Social News

Hunger Project CEO installed Akotekrom development queenmother

Akim Swedru (E/R), July 23, GNA – The Chief Executive Officer (CEO) of The Hunger Project (THP), worldwide has been installed as the Nkorsuorhenmaa – development queen mother – of Akotekrom, a farming community in the Birim South District.

Akim Swedru (E/R), July 23, GNA – The Chief Executive Officer (CEO) of The Hunger Project (THP), worldwide has been installed as the Nkorsuorhenmaa – development queen mother – of Akotekrom, a farming community in the Birim South District.

Mrs Asa Stogstrom Feldt was given the stool name Nkorsuorhemaa Nana Yeboaa II at a colourful durbar at Akotekrom which was also used to mark the declaration of self-reliance by 15 communities.

Over a period, the self- reliant communities had sustained self-help projects and an ‘Epicentre’ was constructed to help them end hunger and fight poverty.

The enstoolment of the CEO was seen as reciprocal gesture of the people to show appreciation for being provided with various forms of support to complete many projects in the area.

After being clad in a specially designed kente cloth, and a pair of sandals to match, Nana Yeboaa II, was given a sword as a symbol of authority.

The durbar attracted huge presence of local assembly officials, community leaders and chiefs who were dressed in various traditional regalia.

The event was witnessed by several investors from across the world.

In 2006, THP, reached a partnership deal with the communities resulting in the extension of aid in the form of leadership training and infrastructure expansion.

This augmented local resources and talents, and enabled members of communities to launch social and income earning activities to improve their living conditions.

The partnership deal resulted in the construction of a multipurpose structure – Epicentre – that contains a health facility, microfinance office and other amenities to provide special services to community members.

Since the construction of the Akotekrom Epicentre, several capacity building programmes have been organised for various groups, community members said, adding that this has led to rural household income climbing substantially, healthcare services being boosted and school enrolment soaring.

The communities were declared self-reliant on Tuesday and were collectively presented with a plaque to affirm their self-reliant status and capacity to sustain their livelihood and end hunger.

Nana Yeboaa said the self-reliance celebration marked the first in The Hunger Project’s 118 epicentres in Africa that have successfully graduated.

She said the graduation was based on a comprehensive set of around 50 diverse targets that measured their progress and assessed their path to sustainability.

“This achievement is the culmination of a long term participation and commitment between communities,” she said, “we are so thrilled and proud of what our community partners have accomplished.”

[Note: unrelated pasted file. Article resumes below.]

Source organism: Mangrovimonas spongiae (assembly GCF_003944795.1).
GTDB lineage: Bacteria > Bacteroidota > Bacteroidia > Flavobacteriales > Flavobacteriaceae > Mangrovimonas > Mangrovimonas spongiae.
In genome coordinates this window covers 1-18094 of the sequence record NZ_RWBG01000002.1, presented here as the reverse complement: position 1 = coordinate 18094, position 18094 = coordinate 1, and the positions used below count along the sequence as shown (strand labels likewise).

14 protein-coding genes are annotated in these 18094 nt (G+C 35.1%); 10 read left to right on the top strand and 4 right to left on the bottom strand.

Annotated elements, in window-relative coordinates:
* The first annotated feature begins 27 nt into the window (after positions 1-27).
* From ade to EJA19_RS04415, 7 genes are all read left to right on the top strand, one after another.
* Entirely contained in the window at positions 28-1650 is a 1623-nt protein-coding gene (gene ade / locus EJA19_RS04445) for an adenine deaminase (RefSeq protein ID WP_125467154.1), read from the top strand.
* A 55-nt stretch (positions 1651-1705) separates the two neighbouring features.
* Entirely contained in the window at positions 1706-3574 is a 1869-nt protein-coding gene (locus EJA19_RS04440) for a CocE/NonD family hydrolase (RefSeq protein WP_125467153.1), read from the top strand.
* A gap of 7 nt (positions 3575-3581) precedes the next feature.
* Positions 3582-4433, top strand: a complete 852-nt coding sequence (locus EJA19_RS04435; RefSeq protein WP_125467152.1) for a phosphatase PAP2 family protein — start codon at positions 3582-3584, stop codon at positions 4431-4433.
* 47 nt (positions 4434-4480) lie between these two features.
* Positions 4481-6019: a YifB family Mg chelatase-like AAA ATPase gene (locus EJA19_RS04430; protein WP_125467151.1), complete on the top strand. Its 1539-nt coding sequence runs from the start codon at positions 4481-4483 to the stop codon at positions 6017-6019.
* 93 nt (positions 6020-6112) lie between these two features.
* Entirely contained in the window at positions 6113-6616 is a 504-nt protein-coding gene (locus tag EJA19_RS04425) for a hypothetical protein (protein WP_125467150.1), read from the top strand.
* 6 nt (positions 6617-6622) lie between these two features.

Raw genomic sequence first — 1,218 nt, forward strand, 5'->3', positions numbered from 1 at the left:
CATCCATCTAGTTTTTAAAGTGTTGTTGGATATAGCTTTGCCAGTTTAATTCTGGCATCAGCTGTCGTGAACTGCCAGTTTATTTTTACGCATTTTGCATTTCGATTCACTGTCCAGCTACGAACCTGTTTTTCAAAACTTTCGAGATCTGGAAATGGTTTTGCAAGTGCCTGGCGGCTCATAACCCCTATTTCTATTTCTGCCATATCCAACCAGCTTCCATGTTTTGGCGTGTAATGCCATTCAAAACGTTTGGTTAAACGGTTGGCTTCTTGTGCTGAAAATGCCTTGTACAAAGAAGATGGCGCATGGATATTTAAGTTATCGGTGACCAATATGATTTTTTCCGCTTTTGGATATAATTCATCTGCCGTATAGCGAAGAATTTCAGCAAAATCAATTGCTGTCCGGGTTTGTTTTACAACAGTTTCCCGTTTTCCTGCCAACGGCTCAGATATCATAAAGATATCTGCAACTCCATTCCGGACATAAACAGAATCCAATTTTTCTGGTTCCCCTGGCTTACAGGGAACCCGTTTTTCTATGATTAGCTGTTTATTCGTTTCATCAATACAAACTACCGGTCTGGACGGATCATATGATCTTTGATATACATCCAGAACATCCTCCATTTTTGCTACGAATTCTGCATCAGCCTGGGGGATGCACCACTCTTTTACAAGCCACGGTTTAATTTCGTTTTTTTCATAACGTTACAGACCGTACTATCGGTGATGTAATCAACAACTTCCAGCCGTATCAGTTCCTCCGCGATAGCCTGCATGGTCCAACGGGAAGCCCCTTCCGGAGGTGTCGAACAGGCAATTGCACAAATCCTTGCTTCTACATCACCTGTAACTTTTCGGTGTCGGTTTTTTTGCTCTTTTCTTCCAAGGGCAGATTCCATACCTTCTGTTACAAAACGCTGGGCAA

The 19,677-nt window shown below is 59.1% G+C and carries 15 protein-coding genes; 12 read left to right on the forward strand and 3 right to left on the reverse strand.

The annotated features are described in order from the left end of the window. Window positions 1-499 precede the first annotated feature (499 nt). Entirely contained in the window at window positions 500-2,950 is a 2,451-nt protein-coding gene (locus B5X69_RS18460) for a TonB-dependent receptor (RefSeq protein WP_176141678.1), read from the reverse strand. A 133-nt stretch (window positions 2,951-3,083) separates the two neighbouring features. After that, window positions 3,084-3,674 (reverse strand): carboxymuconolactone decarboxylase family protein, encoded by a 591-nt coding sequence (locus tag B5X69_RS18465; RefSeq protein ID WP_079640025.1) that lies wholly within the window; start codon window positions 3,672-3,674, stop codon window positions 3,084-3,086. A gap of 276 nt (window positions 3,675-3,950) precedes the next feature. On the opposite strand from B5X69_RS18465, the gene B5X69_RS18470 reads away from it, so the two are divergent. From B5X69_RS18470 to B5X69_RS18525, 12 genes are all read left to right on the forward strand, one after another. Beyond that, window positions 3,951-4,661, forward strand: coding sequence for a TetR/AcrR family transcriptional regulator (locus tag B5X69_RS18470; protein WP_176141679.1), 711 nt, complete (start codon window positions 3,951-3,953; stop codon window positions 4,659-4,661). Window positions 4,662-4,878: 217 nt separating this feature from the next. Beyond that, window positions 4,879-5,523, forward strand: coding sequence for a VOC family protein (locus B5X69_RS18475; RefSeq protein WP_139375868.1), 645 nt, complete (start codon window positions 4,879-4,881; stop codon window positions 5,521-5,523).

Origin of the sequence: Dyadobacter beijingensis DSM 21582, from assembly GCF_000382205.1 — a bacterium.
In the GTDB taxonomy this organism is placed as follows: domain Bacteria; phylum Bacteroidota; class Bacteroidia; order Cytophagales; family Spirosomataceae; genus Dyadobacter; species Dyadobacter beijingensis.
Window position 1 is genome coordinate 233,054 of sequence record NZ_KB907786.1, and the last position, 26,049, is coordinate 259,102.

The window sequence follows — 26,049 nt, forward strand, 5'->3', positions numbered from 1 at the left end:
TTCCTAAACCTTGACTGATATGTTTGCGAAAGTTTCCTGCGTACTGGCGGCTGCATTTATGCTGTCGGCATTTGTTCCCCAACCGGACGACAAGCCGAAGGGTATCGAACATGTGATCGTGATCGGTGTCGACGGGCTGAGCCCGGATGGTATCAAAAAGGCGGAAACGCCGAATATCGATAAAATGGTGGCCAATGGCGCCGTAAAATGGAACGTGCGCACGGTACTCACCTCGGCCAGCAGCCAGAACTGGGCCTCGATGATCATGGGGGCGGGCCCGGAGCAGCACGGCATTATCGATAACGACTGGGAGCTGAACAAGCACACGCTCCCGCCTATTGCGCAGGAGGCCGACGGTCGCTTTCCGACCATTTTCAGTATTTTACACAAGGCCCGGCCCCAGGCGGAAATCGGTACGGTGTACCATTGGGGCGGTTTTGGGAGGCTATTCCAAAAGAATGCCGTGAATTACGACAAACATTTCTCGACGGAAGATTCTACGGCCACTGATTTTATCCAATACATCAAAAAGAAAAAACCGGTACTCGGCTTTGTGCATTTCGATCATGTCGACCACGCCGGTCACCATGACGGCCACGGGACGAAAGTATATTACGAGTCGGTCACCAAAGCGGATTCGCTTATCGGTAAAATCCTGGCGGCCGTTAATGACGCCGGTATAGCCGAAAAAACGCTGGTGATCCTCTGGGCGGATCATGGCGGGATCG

“This is an example of how a strategy can achieve locally owned vision and goals and foster a culture of self-determination in which the community itself is the driver of continued change,” she added.

The Country Director of The Hunger Project, Mr Samuel Erasmus Afrane, noted that many conventional development strategies treated the poor and hungry as the problem, however, THP focused on changing mind-set and capacity building.

He expressed delight that people’s attitude has changed from “state of dependency and resignation to the state of self-reliance, hope and unstoppable desire to change [their] status progressively.”

“By this symbolic and memorable celebration, the people of this epicentre are showcasing to the whole world…that nobody is too poor to develop and that poor people only need encouragement to develop,” he said.

Prior to the project in the area, Mr Samuel Neequaye, a representative of the Epicentre leadership, said the communities’ varied ethnic and cultural backgrounds made it difficult for them to work towards a common goal.

“I must admit that the entire idea of coming together as cluster with a common goal was entirely new to us and we saw it as a great task,” he said.

“And just as we were losing courage to take up the mantle, we were increasingly charged by a certain message which now runs through our blood.”

The Hunger Project has gained deep prominence in the communities due to its interventions that increased women empowerment, promoted HIV/AIDS education nutrition education.

Crop improvement, advocacy and partnership building, microfinance, infrastructural support and establishment of strong democratic principles, have also enhanced unity and strength among the people.

The interventions were successfully executed with the ultimate aim of helping rural dwellers to ease hunger and fight poverty as their main “enemy”.

“The success is what we are celebrating now as a self-reliant epicentre,” Mr Neequaye said.


Leave a Reply

Your email address will not be published. Required fields are marked *

This site uses Akismet to reduce spam. Learn how your comment data is processed.